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World Water Day: Environmental Impact of the Fashion Industry on this Resource

Fashion Sustainability

World Water Day: Environmental Impact of the Fashion Industry on this Resource

By March, 2023No Comments
World Water Day

Today, March 22nd is World Water Day. Although water covers 70% of the planet’s surface, only 3% is fresh. Nearly 69% of this fresh water is found in the polar ice caps and 30% in the underground water tables. Only 1% of fresh water is easily accessible and consumable. It is therefore important to take care of this scarce resource.

Fashion is an industry that uses a considerable amount of water throughout its production process.

From the cultivation of raw materials such as cotton or linen, to the dyeing of fabrics, through printing and finishing, water is used in large quantities.

According to the United Nations, the production of a single cotton t-shirt requires an average of 2,700 liters of water. This includes the water needed to irrigate the cotton and the manufacturing process of the t-shirt.

This non-reasoned use of water resources reduces the resources available for human consumption, for less profitable food crops and leads, in the most serious situations, to desertification.

The impact of this intensive use of water resources is also felt in the quality of the water, which is polluted by the chemicals used in the dyeing and finishing processes, impacting the fauna, flora and local communities.

Chemical discharges from the textile industry into a river

Chemical discharges from the textile industry into a river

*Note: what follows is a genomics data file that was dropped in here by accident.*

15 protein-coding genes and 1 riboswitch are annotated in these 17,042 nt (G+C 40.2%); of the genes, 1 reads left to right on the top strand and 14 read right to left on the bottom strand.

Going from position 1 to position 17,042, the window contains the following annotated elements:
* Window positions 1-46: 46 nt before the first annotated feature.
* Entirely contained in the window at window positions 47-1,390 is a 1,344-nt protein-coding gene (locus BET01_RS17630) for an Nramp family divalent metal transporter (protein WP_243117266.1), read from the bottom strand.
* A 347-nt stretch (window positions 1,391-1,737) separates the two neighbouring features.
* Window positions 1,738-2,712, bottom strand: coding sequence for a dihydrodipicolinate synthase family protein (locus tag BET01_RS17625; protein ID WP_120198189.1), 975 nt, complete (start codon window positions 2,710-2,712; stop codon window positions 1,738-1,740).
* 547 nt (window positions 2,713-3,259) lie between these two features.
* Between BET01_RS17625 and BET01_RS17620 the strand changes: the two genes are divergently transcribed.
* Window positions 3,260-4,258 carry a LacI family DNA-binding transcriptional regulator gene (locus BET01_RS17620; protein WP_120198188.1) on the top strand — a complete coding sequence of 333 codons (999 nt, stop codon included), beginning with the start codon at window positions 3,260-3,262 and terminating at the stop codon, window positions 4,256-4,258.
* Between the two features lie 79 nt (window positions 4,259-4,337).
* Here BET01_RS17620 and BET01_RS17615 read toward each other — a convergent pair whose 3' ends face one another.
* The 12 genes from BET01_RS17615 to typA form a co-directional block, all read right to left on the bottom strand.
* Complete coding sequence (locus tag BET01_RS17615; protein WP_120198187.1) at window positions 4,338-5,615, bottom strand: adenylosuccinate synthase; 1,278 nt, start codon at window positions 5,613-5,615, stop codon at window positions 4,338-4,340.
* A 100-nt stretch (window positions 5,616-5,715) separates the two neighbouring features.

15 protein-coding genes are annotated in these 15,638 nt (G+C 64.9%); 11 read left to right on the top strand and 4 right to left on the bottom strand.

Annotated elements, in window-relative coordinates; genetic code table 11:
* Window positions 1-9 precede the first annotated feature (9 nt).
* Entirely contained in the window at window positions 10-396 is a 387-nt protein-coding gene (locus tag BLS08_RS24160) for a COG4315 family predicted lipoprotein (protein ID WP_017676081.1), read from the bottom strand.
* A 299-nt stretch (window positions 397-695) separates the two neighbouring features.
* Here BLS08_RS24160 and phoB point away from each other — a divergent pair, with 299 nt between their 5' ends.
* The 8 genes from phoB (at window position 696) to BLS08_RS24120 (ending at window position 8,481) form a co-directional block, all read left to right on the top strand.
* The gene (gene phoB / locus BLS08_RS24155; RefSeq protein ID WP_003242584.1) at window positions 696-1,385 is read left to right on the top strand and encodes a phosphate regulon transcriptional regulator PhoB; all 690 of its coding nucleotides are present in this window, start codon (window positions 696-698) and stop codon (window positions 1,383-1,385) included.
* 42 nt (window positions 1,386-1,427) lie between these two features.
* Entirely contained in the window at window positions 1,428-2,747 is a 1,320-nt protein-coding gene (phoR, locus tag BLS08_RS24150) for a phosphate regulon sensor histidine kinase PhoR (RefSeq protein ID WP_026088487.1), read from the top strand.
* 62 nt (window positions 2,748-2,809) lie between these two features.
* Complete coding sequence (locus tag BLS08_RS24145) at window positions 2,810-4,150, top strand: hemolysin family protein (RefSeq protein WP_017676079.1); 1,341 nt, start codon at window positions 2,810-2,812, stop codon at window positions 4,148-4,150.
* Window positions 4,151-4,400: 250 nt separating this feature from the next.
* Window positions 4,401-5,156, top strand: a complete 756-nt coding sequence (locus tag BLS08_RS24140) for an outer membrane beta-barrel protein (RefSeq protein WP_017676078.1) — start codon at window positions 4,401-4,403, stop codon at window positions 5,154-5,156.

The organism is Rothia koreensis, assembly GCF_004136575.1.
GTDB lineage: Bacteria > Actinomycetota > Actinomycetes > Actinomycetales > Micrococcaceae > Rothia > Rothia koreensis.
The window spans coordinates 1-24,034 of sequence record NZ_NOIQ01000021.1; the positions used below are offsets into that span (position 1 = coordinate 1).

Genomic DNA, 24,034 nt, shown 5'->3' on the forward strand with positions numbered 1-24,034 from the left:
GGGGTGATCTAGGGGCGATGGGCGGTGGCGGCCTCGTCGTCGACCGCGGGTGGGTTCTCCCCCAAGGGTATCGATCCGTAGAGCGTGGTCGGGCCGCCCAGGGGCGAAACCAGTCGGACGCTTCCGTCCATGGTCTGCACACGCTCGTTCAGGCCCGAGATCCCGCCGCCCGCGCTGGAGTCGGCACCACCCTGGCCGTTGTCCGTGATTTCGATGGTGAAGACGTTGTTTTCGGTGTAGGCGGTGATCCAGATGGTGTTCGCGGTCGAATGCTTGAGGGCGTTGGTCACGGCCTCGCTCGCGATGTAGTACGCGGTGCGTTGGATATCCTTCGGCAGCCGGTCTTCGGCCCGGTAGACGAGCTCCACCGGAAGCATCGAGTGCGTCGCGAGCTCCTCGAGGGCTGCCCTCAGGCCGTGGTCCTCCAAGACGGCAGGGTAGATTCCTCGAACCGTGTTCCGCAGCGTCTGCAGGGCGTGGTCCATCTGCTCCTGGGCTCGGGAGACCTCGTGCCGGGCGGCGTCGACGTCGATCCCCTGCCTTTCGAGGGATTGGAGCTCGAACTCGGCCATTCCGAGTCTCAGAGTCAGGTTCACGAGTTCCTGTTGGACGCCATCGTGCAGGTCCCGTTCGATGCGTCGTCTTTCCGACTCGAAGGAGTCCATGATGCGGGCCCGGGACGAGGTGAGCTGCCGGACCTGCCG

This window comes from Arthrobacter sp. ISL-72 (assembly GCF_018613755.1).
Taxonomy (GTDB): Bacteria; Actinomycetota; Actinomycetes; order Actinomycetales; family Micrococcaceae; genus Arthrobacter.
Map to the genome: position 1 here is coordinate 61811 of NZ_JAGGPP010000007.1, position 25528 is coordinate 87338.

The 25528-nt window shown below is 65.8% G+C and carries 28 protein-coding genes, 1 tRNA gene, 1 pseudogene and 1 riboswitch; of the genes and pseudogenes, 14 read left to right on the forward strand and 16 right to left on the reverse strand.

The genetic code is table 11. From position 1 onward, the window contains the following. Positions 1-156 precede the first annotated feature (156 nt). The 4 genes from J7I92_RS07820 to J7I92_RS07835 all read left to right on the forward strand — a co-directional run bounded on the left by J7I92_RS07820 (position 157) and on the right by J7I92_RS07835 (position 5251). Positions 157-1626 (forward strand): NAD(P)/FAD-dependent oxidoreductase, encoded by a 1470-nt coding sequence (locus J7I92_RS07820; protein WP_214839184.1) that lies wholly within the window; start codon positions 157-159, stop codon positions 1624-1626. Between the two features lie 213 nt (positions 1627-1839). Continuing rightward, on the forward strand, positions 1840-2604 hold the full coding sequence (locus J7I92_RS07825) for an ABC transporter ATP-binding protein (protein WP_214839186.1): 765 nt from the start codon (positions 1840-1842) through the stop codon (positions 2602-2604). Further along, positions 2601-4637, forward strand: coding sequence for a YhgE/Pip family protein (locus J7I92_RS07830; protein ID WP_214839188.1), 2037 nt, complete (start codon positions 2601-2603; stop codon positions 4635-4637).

Nevertheless, the fashion industry is starting to become aware of this problem and is seeking to reduce its impact on this rare commodity, fresh water.

Some brands have already started to use low or zero water consumption dyeing methods, such as:

    • Air dyeing: This technology uses a dry, powder-based dye that is applied to the fabric with compressed air. The dye adheres to the fabric without the need for water and the excess powder can be recovered and reused.
    • Digital printing: This technique prints patterns directly onto the fabric using inkjet technology. Unlike traditional printing methods, digital printing does not require water or chemicals and can produce highly detailed, full-color designs.
    • Dry dyeing: The process involves placing a transfer paper, containing a dye or pigment, on the fabric, then applying heat and pressure to transfer the color to the fabric. This process can be used on a variety of fabrics, including cotton, polyester and nylon, and results in vivid and accurate colors. Dry dyeing has several advantages over traditional dyeing methods. It requires much less water, as no water is used in the dyeing process itself. It also reduces the amount of chemicals needed to dye the fabric.

Some textile mills have begun to recycle the water used in their production processes to reduce their overall consumption.

As consumers, we can also take action to reduce the impact of fashion on water, and the environment more broadly, by purchasing sustainable, quality clothing.

We can choose brands that implement sustainable practices to reduce their impact on the environment.

The fashion industry has a significant impact on water, but progress is being made to reduce this footprint.

We all have a role to play and need to be aware of this to help preserve water resources for future generations.

This is why the IFA Paris fashion school trains today’s and tomorrow’s professionals in more sustainable techniques and organizations, making them aware of these issues which can be a real source of creativity.

Interested in learning more about sustainable fashion? Check out our Short Course Upcycling Fashion and our Bachelor in Fashion Sustainability.